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Power & Motoryacht

Power & Motoryacht

May 2021
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Power & Motoryacht is the leading marine magazine for powerboat owners with boats over 25 feet. Each issue is fact-packed with information on boats and boat maintenance, new boating equipment, advice, and filled with beautiful color photography of the latest boats and boating destinations.

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Country:
United States
Language:
English
Publisher:
Active Interest Media
Frequency:
Monthly
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$11.99
12 Issues

in this issue

3 min.
what makes a legend?

There’s nothing better than a good sea story. Two of my favorites take place on the same body of water, decades apart. The first happened when I was around 10 years old; I remember being below on my family’s Egg Harbor, which was rare and reserved for only the roughest of trips. We were making our way through sporty seas when my dad turned into the Shinnecock Canal where seas continued to build. Before long, huge breaking waves appeared off our stern. Every horse from our Yanmar diesels spurred into action as my dad swung the boat around to face the seas head on. Now, remember, I was young, but to this day I can vividly recall the towering wall of water—think of the wave in The Perfect Storm—standing ahead of…

1 min.
listen up!

There’s always a story behind the articles you read in this magazine. In the Power & Motoryacht Podcast we take a deeper dive into the boats we report on and the people we interview. Join Senior Editor Simon Murray as he meets his lifelong hero, Joe Namath. Growing up in New Jersey, Murray rooted for the Jets, and like all Jets fans, suffered many long seasons, but always hung on to that Super Bowl III win. Take a listen to hear what Simon was thinking as he stepped aboard a classic boat with an iconic sportsman. In another pod, Editor-in-Chief Dan Harding and Executive Editor Charlie Levine discuss the rise of the “super console,” as larger outboards propel bigger, once-unthinkable boats. If you want to know who is going to build…

4 min.
back in the bvi

It was the most 2021 of encounters. Foxy Callwood was nowhere to be found the night before, when we’d had dinner at his iconic restaurant in Great Harbour on Jost van Dyke, but here he was the following morning, hanging out at the island’s small medical clinic where Nurse Juliet was dispensing Covid tests to a handful of tourists. This was obviously the morning hotspot. We chatted for 15 minutes or so, until my shipmate emerged, sneezing from her fourth test in little over a week: time enough for Foxy to tell me about how his ancestors had arrived on the island five generations ago, and to tease me about my New Zealand heritage with a couple of sheep jokes. Later that morning, four of us found him snoozing in a…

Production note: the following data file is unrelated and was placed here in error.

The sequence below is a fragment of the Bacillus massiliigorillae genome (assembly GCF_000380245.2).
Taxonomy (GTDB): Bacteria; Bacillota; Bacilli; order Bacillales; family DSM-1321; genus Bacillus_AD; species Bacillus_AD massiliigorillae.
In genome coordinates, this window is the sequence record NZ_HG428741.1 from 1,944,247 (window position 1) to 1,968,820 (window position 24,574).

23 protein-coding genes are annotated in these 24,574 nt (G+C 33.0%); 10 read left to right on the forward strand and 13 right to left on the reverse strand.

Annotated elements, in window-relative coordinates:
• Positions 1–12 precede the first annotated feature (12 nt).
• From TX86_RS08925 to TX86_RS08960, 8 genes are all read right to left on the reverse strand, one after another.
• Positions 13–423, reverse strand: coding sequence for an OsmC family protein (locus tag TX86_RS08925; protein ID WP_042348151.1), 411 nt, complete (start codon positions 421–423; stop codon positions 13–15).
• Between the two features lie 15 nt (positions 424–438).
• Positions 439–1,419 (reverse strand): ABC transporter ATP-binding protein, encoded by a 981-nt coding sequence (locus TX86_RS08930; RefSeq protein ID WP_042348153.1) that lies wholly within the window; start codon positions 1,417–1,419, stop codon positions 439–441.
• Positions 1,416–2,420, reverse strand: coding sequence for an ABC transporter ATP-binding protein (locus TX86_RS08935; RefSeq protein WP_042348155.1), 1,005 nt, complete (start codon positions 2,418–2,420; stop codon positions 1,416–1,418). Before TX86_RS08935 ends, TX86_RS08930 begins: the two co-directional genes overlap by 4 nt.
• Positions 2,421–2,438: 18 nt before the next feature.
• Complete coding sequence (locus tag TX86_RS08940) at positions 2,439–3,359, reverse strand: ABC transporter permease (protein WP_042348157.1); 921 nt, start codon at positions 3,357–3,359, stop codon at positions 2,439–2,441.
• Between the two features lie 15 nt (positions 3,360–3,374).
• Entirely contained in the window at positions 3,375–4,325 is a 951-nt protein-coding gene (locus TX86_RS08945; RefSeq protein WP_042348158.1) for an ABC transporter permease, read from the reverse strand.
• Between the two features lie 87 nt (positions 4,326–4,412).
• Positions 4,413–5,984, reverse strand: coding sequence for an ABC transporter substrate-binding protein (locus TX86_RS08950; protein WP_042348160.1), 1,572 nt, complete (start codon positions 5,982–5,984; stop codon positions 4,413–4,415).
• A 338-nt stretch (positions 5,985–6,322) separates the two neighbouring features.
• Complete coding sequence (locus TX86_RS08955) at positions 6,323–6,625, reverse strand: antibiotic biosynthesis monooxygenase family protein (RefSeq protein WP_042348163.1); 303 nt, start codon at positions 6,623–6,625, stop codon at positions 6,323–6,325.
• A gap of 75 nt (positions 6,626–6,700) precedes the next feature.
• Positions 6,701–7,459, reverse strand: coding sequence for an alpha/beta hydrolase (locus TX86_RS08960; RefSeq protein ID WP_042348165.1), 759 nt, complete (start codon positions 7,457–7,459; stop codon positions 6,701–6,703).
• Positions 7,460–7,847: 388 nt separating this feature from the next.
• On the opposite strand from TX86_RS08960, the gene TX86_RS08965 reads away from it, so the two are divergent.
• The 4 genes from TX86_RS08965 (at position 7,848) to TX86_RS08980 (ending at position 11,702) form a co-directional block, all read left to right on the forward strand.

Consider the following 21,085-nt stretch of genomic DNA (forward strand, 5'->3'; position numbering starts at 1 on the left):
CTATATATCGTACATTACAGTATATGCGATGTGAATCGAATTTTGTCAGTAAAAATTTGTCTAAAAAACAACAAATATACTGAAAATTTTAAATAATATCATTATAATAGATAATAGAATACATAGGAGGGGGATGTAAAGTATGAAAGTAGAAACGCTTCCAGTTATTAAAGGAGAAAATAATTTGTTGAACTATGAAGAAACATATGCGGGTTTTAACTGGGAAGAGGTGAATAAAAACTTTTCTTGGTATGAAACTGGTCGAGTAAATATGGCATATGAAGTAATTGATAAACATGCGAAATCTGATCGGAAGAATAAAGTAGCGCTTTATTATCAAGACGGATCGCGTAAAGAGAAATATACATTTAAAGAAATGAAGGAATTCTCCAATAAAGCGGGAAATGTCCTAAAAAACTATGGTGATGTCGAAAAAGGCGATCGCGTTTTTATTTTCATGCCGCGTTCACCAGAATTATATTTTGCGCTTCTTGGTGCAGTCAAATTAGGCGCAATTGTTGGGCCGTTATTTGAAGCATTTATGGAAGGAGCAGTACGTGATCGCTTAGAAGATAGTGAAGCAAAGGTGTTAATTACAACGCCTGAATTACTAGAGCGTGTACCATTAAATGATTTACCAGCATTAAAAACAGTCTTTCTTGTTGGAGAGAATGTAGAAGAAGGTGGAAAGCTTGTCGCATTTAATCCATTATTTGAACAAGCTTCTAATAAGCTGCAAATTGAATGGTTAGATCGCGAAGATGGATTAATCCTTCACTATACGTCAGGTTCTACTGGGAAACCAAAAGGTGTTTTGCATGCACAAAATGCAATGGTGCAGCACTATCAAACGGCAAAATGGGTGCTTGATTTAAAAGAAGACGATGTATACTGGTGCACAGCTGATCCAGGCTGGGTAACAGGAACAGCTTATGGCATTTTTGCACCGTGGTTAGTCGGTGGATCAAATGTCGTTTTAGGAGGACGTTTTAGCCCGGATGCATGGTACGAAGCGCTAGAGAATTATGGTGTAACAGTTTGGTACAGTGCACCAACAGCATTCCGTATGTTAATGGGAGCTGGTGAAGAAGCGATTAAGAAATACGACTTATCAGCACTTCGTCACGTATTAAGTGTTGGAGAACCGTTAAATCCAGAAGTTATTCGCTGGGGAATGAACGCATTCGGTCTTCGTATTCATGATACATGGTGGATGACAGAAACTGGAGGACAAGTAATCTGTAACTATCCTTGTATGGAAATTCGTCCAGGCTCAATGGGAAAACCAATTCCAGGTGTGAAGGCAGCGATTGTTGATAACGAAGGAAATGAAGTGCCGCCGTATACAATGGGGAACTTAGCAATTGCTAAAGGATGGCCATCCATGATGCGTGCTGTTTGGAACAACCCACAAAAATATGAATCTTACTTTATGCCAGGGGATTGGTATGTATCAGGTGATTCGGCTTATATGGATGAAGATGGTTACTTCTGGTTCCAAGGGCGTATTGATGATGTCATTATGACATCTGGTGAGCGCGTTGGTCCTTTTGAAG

3 min.
sleepless in long beach

Ahhh, the life of a yacht designer. Some of you probably think it’s all glamorous. You imagine us choppering from the top of the Burj Al Arab hotel to the bow of some superyacht for lunch. Or cruising to the Ocean Reef Club with a client for a private air show. Or maybe drinking with friends at a table with the America’s Cup as the centerpiece. While these things have all happened to yours truly, the reality is that when I’m not in the office, my adventures have more in common with those of a traveling salesman than an international man of mystery. Rarely does reality stare me harder in the face than it did on one particular trip to California, to check on the construction of Black Diamond, a custom…

4 min.
full circle

The first rule of fishing is pretty simple: You must find the fish before you can catch them. When fishing a small body of water, locating fish is somewhat easy. But when you’re fishing for marlin or tuna along the continental shelf in several thousand feet of water, the fish have a distinct advantage. At least they used to. Captains rely on an ever-expanding arsenal of electronics to help them in their quest to locate fish. Radar is used to spot birds diving on bait. Satellite imagery pinpoints temperature breaks and blue water. And fish finders paint a picture of what’s lurking below the boat. The latest and greatest device, however, is the Omni Sonar system from Furuno, which sends out a continuous signal 360 degrees around the boat so you…

4 min.
santa barbara, california

Like many of California’s best-protected ports, Santa Barbara’s harbor opens to the southeast, shielded from the prevailing westerlies by the promontory of Point Conception, making it a preferred inlet for hundreds of years. Located midway along Southern California’s contouring coastline, Santa Barbara is a seaside jewel nestled into the base of the Santa Ynez mountains. Strict building and zoning laws have helped emphasize its limited natural resources. With under 100,000 residents, Santa Barbara has evaded the crush of people inhabiting most of SoCal. The city’s harbor, situated behind the seawall of Point Castillo and Stearns Wharf, is a focal point of life in this community. With more than 1,100 boat slips and 45 moorings, the municipal marina has everything a visiting boater could want or need. Haul-outs, fuel and full repair…